The anti-SLAPP statute does not insulate defendants from any liability for claims arising from the protected rights of petition or speech. It only provides a procedure for weeding out, at an early stage, meritless claims arising from protected activity. Resolution of an anti-SLAPP motion involves two steps. First, the defendant must establish that the challenged claim arises from activity protected by section 425.16. (Taus v. Loftus (2007) 40 Cal.4th 683, 712 (Taus).) If the defendant makes the required showing, the burden shifts to the plaintiff to demonstrate the merit of the claim by establishing a probability of success. We have described this second step as a “summary-judgment-like procedure.” (Id. at p. 714.)[5] The court does not weigh evidence or resolve conflicting factual claims. Its inquiry is limited to whether the plaintiff has stated a legally sufficient claim and made a prima facie factual showing sufficient to sustain a favorable judgment. It accepts the plaintiff’s evidence as true, and evaluates the defendant’s showing only to determine if it defeats the plaintiff’s claim as a matter of law. (Oasis West Realty, LLC v. Goldman (2011) 51 Cal.4th 811, 819-820 (Oasis).) “[C]laims with the requisite minimal merit may proceed.” (Navellier v. Sletten (2002) 29 Cal.4th 82, 94 (Navellier).)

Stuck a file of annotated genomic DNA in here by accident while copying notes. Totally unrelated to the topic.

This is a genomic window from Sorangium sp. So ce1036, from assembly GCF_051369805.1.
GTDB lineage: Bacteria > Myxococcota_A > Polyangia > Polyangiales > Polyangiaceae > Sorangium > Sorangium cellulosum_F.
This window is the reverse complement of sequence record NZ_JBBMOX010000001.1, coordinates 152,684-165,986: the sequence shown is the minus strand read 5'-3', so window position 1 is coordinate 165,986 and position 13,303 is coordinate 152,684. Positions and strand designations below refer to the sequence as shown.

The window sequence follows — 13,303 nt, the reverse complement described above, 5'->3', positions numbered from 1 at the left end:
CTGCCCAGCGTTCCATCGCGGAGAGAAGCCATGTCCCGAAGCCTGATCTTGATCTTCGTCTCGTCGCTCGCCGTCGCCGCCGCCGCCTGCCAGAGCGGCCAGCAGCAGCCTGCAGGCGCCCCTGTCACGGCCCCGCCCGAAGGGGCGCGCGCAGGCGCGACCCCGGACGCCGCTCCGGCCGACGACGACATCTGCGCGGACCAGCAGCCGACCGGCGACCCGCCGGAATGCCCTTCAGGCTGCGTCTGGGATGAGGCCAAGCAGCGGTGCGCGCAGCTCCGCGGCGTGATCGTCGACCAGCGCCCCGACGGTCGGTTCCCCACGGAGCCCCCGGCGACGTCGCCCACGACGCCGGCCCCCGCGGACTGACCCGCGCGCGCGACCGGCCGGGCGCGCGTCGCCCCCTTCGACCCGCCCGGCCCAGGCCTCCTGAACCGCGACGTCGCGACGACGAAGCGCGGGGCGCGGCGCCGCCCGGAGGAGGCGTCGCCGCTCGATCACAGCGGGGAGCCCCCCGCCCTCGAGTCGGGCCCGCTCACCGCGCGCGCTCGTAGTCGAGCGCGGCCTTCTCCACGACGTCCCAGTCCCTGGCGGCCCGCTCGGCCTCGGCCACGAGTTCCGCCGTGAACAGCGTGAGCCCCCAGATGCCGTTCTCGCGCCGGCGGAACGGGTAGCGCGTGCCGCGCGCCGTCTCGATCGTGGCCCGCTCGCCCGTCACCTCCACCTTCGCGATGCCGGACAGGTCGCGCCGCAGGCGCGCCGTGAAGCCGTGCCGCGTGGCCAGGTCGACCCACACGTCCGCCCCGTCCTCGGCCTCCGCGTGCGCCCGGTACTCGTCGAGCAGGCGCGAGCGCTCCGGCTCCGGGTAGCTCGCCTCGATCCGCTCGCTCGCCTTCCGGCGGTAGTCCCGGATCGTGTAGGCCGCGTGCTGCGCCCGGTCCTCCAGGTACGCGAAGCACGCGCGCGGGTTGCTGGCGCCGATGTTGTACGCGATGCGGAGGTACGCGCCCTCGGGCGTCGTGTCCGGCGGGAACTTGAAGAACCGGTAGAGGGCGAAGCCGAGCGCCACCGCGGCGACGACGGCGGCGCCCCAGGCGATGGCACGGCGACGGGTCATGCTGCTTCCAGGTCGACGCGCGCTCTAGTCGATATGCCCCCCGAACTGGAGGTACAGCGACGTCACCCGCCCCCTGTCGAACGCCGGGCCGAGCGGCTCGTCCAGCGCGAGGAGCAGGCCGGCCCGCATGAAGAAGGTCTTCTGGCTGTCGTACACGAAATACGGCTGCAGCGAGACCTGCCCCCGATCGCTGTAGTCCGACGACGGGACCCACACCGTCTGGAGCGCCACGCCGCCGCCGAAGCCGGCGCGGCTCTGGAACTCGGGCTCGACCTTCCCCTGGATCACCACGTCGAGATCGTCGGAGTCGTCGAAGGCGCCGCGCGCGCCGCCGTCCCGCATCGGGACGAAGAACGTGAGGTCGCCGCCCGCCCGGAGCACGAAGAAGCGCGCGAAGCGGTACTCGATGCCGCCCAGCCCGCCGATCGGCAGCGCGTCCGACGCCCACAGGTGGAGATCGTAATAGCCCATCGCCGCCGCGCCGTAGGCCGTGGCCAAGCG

The question here arises at the second step of the analysis: What showing is required of a plaintiff with respect to a pleaded cause of action that includes allegations of both protected and unprotected activity?

         A. The Court of Appeal Cases

         The question was first squarely addressed in Mann v. Quality Old Time Service, Inc. (2004) 120 Cal.App.4th 90 (Mann). The complaint in Mann included causes of action for defamation and trade libel. Some of the factual allegations supporting those counts involved protected activity, and some did not. (Id. at p. 105.) The Mann court declared: “Where a cause of action refers to both protected and unprotected activity and a plaintiff can show a probability of prevailing on any part of its claim, the cause of action is not meritless and will not be subject to the anti-SLAPP procedure. [¶] Stated differently, the anti-SLAPP procedure may not be used like a motion to strike under section 436, eliminating those parts of a cause of action that a plaintiff cannot substantiate. Rather, once a plaintiff shows a probability of prevailing on any part of its claim, the plaintiff has established that its cause of action has some merit and the entire cause of action stands. Thus, a court need not engage ...